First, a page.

The juniper tree in the photo lives at the top of 75 Mile Ridge in the Grand Canyon. I have no idea how long it has lived there or how long it will continue living but I suspect it is in its middle age. Perhaps it is a hundred years old with perhaps another century to go. Two hundred years to watch the Grand Canyon. Not too bad a life. I spent a night with it last month and remembered a poet who thought it might be nice sometime to be a tree, “looking out in all directions at once.”
We’ve talked here before about avian intelligence. Ornithology is just one science beginning to learn that our definition of “intelligence” has been too limited.
We humans often divide organisms into three categories: Those which are inanimate, those which are sentient, and those which are also sapient. Sentient beings can feel; sapient beings are also self-aware and capable of judgment. Eastern religions don’t make the distinction, at least not as clearly. Most recognize many non-human sentient beings and many include “sapient” within the category of “sentient.” That is why a Mahayana Buddhist Bodhisattva, an enlightened being devoted to the liberation of others, vows to free all the numberless sentient beings which exist, not just the human ones.
Crows and Ravens use tools, hide their food caches and feel pain. Obviously they are sentient. Are they also sapient? Aware that another Raven is watching, a Raven will pretend to cache food at one spot but then hide the food somewhere else when it is not observed. Doesn’t that imply self-awareness and even judgment? A New Caledonian Crow with an ability to make tools to reach grubs was once put in a cage with another crow which never demonstrated the slightest ability to make a tool. It just waited for the tool-using crow to get a grub and then stole the grub. Single cell organisms “learn” to avoid unpleasant stimuli. Aspen trees “learned” to clone themselves to avoid the vicissitudes of sexual reproduction. Doesn’t that evolutionary decision imply sapience?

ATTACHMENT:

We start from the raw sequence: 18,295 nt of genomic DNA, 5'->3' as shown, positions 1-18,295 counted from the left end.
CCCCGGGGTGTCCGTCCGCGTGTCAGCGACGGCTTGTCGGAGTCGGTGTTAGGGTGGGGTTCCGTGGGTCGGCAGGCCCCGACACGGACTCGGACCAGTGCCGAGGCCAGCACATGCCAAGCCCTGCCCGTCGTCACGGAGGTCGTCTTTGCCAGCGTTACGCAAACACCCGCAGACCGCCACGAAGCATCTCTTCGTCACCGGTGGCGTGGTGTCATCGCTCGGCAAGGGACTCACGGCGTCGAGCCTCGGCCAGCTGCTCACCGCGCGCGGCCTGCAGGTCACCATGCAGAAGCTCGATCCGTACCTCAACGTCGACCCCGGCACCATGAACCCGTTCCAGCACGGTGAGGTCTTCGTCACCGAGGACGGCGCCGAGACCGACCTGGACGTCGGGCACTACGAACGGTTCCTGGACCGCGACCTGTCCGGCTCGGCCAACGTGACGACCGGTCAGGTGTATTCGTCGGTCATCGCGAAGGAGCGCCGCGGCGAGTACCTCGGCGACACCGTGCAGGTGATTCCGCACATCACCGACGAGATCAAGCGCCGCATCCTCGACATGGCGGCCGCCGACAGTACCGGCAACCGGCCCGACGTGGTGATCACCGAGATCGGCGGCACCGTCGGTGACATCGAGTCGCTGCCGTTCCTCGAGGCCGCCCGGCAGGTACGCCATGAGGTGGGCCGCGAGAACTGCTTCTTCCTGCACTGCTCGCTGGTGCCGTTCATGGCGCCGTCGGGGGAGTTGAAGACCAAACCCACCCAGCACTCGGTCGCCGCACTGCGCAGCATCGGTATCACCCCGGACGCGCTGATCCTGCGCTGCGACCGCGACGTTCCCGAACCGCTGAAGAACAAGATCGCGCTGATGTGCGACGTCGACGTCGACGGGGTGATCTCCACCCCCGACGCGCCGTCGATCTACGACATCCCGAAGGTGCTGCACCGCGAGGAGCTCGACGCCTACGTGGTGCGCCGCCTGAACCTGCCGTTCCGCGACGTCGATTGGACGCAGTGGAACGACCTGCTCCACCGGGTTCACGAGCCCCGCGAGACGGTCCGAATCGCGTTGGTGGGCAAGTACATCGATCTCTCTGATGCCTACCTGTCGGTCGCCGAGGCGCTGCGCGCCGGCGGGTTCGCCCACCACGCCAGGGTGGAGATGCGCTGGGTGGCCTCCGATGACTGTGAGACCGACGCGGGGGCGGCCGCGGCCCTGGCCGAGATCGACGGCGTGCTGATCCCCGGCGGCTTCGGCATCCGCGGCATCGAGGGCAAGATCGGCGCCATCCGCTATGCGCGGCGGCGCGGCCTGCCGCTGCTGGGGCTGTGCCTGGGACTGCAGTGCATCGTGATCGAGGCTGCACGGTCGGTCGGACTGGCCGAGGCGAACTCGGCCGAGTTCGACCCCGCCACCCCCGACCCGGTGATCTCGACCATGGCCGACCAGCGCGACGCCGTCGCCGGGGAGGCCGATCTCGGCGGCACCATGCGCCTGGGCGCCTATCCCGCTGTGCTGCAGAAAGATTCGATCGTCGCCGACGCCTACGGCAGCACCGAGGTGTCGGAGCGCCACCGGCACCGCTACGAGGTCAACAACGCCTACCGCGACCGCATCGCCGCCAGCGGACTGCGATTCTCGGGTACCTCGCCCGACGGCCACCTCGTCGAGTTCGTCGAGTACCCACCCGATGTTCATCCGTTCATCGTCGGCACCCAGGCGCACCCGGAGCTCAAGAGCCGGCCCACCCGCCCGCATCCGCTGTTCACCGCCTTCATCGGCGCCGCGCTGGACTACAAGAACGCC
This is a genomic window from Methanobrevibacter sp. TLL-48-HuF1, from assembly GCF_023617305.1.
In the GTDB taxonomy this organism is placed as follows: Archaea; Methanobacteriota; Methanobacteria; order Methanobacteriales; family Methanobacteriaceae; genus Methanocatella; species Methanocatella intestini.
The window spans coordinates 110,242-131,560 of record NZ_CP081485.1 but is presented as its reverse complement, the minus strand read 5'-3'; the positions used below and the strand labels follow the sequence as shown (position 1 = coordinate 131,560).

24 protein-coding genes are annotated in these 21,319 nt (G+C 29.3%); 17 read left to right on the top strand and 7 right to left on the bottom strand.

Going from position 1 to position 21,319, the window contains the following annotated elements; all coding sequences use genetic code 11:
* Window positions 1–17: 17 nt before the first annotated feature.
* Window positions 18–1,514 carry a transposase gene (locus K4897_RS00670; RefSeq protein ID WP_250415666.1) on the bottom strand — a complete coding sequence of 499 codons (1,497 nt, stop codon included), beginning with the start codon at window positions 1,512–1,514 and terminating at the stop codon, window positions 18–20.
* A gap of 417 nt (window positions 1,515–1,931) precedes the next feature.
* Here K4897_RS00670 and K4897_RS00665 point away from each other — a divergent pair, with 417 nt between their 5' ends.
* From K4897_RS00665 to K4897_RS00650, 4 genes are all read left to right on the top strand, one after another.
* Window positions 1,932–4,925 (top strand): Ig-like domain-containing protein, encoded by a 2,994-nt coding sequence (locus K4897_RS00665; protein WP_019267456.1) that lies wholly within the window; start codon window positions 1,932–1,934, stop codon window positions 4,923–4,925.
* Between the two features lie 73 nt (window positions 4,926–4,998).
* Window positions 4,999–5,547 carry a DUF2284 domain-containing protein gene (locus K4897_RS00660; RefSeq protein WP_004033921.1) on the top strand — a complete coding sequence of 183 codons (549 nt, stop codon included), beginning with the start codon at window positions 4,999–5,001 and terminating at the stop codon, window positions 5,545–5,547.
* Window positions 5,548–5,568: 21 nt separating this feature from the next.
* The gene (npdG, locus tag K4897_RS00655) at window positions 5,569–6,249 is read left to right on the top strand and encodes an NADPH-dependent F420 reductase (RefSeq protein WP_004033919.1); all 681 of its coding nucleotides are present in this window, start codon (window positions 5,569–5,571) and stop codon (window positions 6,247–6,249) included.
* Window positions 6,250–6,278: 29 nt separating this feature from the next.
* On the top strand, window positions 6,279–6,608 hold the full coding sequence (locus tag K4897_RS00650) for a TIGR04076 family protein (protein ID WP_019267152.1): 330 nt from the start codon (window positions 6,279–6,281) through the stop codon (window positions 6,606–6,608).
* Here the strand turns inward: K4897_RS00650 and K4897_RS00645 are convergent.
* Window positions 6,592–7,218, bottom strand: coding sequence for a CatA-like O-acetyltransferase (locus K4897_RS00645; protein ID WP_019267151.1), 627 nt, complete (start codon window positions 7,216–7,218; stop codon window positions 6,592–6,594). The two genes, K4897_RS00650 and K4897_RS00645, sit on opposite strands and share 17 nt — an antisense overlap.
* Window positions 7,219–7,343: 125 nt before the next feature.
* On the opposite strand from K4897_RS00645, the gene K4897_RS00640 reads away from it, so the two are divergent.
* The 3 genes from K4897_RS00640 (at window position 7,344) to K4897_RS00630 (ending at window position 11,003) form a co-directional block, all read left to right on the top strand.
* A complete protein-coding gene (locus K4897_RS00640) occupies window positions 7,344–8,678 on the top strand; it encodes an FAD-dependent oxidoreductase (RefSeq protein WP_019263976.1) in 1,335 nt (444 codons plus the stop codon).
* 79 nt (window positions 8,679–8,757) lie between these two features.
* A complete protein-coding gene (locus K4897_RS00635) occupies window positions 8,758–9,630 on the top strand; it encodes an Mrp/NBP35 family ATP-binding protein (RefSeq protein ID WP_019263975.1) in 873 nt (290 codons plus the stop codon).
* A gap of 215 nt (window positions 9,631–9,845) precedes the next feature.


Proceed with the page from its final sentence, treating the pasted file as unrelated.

It is safe to assume that juniper tree at the top of 75 Mile Ridge is at least sentient. What if it is also sapient in some way we don’t yet comprehend? It may not be that much of a stretch into anthropomorphism to imagine that it is. That at some level it knows where it lives; knows what it is. Is it aware of a bird when the bird sits in it? It is envious of the bird’s ability to fly? Does it ever wonder where the humans who walk by it go? Would it like to hike along sometime and go experience what is up there two thousand feet higher at the South Rim of its home?”
It can’t, of course. Even if it is sapient, it is still a tree. Whatever consciousness it possesses is cabined and confined by its essential nature and its history in the Grand Canyon. It is not free to get up and move. It cannot be something other than what it is. It is not free to re-create itself from scratch. About all it can do is rearrange a branch here or there, drop some needles or change the direction one of its roots is growing.
Pretty much like us; which may be the reason we humans have had such a limited idea of intelligence. The whales, dolphins, orangutans, Chimpanzees, the crows. the ravens, even the trees may know more than we’ve given them credit for.
Gahan Wilson also speculated recently — in a manner only he can do — about the nature of plant intelligence. Here is the result of his speculations as published in the New Yorker’s issue of November 26th, 2007.